When the Messiah came, he declared that he did not come to destroy the law. “Till heaven and earth pass, one jot or one tittle shall in no wise pass from the law, till all be fulfilled. Whosoever, therefore, shall break one of these least commandments, and shall teach men so, he shall be called the least [be of no esteem, as Whiting translates it] in the kingdom of heaven.” Matthew 5:17-18. Therefore every portion of the law shall continue till the heavens pass away. This must include the Sabbath which that law enjoins. Thus our Savior magnified every part of the law.
Christ declares he “kept his Father’s commandments.” John 15:10. Is not his example to be followed by all his disciples? He declares himself “the Lord of the Sabbath,” and says it was “made for man.” Mark 2:27, 28. The word “Lord” here must be used in the sense of protector or guardian, and not destroyer. Sarah called Abraham “lord” (I Peter 3:6); she certainly did not mean that he was her destroyer. We call Christ “our Lord”; we mean he has authority over us, cares for us, and looks after our welfare. This was what he intended to do for the Sabbath, according to this statement. Most assuredly, then, he did not abolish it, or change it for a secular day.
But would not Christ desire to change the Sabbath to the first day of the week, that he might have a memorial set apart to commemorate his own work? Many claim this. We reply: The seventh day Sabbath answered this very purpose. Who was the active agent in making this world, in calling into existence this creation?—The Son of God. He it was who “made the worlds”; “for by him were all things created, that are in heaven, and that are in earth.” Hebrews 1:2; Colossians 1:16. God “created all things by Jesus Christ.” Ephesians 3:9. “All things were made by Christ, the Word.” John 1:3. Therefore the seventh-day Sabbath, which is a memorial of the work of creation, Christ himself taking six days in which to perform this grand origination, commemorates the work of the Son as much as that of the Father. We thus see beauty and propriety in the language of Jesus, when he calls himself the “Lord of the Sabbath.” The miserable perversion of the institution by Jewish traditions, from one of gratitude, mercy, and refreshment to a burdensome yoke, demanded such action from one of the founders of the Sabbath.
The Destruction of Jerusalem
One of the last instructions of our Lord to his disciples, about two days before his crucifixion, shows his interest in them and his solicitude for the Sabbath: “Pray you that your flight be not in the winter, neither on the Sabbath day.” Matthew 24:20. He was foretelling the terrible destruction of Jerusalem, and giving his disciples directions how to escape it. Eleven hundred thousand Jews, rejecting that instruction, miserably perished. He says, “When you shall see Jerusalem compassed with armies, then know that the desolation thereof is nigh.” Luke 21:20. Some little time previous to the final surrounding of Jerusalem by the Roman army under Vespasian and Titus, the sign was fulfilled. Cestius, another general, did compass Jerusalem with a Roman army, and according to Josephus (Jewish Wars, Book 2, Chapter 19) might easily have taken it; but “he retired from the city without any reason.” Whereupon, every Christian left the city, and fled away to Pella, sixty miles distant. When the Romans returned to invest the city, the disciples were in safety.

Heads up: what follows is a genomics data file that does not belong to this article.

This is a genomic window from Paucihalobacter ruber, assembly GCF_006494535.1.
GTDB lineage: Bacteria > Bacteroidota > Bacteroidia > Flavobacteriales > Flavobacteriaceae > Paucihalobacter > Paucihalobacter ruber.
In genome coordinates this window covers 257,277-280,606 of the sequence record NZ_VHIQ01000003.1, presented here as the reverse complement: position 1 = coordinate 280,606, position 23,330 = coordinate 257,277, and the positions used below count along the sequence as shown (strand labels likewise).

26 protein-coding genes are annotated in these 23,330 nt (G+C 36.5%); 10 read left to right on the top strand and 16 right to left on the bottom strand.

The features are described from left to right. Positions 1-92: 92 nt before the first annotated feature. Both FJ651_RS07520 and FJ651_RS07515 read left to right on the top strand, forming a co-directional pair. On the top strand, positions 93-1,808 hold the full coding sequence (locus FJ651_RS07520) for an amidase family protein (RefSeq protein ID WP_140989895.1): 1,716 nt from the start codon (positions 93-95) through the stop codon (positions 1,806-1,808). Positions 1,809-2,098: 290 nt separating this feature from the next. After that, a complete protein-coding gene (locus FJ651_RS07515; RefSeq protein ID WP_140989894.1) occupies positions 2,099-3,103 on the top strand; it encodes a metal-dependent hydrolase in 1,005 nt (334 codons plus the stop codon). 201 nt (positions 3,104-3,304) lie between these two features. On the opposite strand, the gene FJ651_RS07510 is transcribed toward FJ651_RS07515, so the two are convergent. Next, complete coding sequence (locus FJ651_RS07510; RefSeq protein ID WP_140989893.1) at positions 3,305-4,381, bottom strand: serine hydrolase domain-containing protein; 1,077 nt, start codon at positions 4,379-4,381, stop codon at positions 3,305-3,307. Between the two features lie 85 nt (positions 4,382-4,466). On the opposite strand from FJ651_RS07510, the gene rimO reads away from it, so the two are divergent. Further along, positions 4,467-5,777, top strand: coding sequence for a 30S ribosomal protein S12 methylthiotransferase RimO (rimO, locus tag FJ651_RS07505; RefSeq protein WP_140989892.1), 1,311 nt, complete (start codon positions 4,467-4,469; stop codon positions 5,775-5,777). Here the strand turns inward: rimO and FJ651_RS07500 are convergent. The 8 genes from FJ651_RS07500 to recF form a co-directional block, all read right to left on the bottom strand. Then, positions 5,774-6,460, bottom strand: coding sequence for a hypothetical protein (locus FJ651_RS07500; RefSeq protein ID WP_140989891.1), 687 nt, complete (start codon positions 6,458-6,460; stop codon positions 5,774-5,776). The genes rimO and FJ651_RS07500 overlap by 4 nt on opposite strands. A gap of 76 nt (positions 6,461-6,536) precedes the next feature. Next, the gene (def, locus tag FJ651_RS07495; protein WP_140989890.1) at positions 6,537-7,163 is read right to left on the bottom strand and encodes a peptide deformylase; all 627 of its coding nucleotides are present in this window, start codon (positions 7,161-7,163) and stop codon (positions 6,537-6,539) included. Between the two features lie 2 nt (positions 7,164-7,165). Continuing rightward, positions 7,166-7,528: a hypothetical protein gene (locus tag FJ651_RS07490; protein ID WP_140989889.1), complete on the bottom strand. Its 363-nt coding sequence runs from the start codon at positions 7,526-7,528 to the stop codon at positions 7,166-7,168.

Christ foretold this event, and instructed his followers to pray that the time of this flight might not occur upon the Sabbath day or during the winter season. In the latter case it would have involved much suffering, as they were to go in the greatest haste. No other reason can be given why they were instructed to pray that their flight might not be on the Sabbath, than the Lord’s desire that they should not be compelled to break it in order to escape.
For nearly forty years, the disciples in Judea, as instructed by the Lord of the Sabbath, were to plead with God that their flight might not occur on the Sabbath. This proves: (1) That there was to be a Sabbath in the year A.D. 70, when Jerusalem was destroyed. (2) That this was certainly the Sabbath which was in existence when Christ spoke these words, viz., the seventh-day Sabbath, as it would be most absurd to suppose that Christ spoke of any other day than the one they were then keeping. (3) That we have here the strongest indication of the Savior’s desire that his disciples should keep the ancient Sabbath after the Christian dispensation had begun.
If he wished them to keep it, is not his desire just as great that we should keep it? Could such an injunction be found in the words of Christ, that the disciples should thus regard Sunday, how eagerly would first-day observers claim it as evidence in their favor!
In view of these considerations, we again ask, why should any one conclude that Christ had the remotest idea of instituting another Sabbath, and setting aside the ancient Sabbath of four thousand years’ standing? No intimation of it is given in a word of his or of his historians. That ancient Sabbath had answered all the wants of God’s patriarchs, prophets, and holy men for all these ages. He had told the Jews that if they would keep it sacred, their city should stand forever. Jeremiah 17:25. Christ himself had observed it all his life, as had all his disciples. What reason can be assigned for its being changed? Do not Christians as well as Jews need to keep in mind the great work of creation? We must conclude that no such change occurred.